This is a common problem when the nappies are new as the stay-dry surface of the soaker can repel fluid at first. Soakers need to be pre-washed at least 6 times, sometimes more, in order to strip away the oils, such as hemp oils, that are present in the cloth from manufacturing. Soakers can be tested by pouring warm water onto the stay-dry layer to see if it goes through. If it runs off the sides without being absorbed, then it has not been fully pre-washed. To save water and avoid prewashing, the soaker can be used upside down (with a nappy liner such as Eenees - available through our store) for the first uses. During pre-washing it is important to allow the soakers to dry fully before wetting them again, in full sun if possible.
The other common cause of leaking is the nappy being fitted too loosely. The nappy should be snugly fitted around the waist and thighs. If the baby has thin legs, it can be tricky to get a snug fit at the thighs. This can be overcome by pulling the front Velcro strip upwards at an angle before securing.
Wetness coming through the front of the nappy
This is a common problem in little boys. Ensure that the penis is tucked downwards when the nappy is put on. Pull the soaker further to the front so that there is more absorbency where it is needed.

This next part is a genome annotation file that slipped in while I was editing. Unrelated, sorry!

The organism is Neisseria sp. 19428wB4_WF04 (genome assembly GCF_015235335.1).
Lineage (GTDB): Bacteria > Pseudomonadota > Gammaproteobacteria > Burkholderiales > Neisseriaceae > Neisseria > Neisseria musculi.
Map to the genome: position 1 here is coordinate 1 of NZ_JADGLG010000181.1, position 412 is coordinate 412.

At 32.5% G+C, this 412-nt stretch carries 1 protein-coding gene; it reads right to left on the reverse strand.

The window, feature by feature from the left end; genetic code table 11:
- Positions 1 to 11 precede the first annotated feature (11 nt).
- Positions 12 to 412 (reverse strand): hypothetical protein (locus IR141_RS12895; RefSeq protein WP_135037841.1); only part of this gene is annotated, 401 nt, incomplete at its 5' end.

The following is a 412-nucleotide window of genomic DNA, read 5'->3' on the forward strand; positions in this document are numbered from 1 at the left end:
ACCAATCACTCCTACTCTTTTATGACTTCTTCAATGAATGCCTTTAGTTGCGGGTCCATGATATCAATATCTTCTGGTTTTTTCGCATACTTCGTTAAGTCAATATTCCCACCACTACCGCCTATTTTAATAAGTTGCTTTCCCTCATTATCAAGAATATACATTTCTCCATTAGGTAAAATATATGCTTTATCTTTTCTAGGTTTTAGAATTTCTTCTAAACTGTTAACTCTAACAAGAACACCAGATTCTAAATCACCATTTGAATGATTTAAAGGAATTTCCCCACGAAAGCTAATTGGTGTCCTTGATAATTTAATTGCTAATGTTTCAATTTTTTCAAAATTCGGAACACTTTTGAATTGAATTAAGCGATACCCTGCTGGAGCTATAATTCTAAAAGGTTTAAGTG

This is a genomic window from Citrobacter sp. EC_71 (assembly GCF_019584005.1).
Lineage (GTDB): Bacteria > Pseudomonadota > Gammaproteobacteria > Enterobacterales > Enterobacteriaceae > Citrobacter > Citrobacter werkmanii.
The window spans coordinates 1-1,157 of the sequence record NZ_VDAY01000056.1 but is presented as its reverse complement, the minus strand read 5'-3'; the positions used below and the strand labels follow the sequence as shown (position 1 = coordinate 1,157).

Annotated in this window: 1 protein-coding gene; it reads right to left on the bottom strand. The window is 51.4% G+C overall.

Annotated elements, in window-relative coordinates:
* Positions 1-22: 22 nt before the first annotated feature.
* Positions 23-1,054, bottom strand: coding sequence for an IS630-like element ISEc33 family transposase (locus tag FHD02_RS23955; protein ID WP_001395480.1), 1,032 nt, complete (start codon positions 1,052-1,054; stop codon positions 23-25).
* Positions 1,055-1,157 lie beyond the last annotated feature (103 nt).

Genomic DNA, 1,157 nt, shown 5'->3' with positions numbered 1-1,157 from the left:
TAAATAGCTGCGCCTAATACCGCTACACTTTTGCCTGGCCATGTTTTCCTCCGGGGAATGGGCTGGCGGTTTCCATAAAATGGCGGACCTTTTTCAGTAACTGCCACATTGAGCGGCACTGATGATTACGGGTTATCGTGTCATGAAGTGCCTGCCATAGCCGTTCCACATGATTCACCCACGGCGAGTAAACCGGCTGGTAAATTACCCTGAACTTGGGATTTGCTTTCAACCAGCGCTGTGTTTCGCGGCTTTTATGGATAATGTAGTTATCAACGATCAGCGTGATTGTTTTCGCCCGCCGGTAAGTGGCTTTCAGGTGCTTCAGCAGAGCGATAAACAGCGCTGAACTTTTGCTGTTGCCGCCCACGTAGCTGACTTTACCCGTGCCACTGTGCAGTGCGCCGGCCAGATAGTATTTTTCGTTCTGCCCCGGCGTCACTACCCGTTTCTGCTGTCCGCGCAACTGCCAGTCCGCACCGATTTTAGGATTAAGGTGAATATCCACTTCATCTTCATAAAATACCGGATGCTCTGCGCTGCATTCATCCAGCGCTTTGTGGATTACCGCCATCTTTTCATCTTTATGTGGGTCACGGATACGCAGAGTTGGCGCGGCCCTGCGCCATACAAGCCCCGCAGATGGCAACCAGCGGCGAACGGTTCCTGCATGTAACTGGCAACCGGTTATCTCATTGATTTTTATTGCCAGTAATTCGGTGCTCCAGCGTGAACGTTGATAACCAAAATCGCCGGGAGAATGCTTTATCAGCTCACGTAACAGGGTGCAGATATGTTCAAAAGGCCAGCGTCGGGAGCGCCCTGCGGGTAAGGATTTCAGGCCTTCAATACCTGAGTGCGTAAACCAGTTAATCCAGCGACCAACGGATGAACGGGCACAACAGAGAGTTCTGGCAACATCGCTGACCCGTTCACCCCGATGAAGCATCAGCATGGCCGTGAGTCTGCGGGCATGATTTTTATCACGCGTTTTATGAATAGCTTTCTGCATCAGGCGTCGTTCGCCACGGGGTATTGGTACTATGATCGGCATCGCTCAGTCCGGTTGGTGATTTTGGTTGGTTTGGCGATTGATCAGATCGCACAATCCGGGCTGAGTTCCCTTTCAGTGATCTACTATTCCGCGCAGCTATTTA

How to Increase the Absorbency
Often needed for little boys (and some little girls too!). You may notice that when you change your nappy the front of the soaker is soaking wet but the back of it is dry. You can increase the absorbency at the front of the nappy by folding the bottom layer of the soaker in half underneath the top layer with the stay-dry layer. A booster can be added to a soaker folded this way to give a very absorbent yet still trim nappy, allowing longer between changes.
Changing from Disposables to Cloth
If you are ued to disposable nappies, you will probably find that you need to change their nappy more often with cloth. The nappy should be changed at least once for every feed for a newborn. If your baby drinks more at certain times of the day, they will wee more too!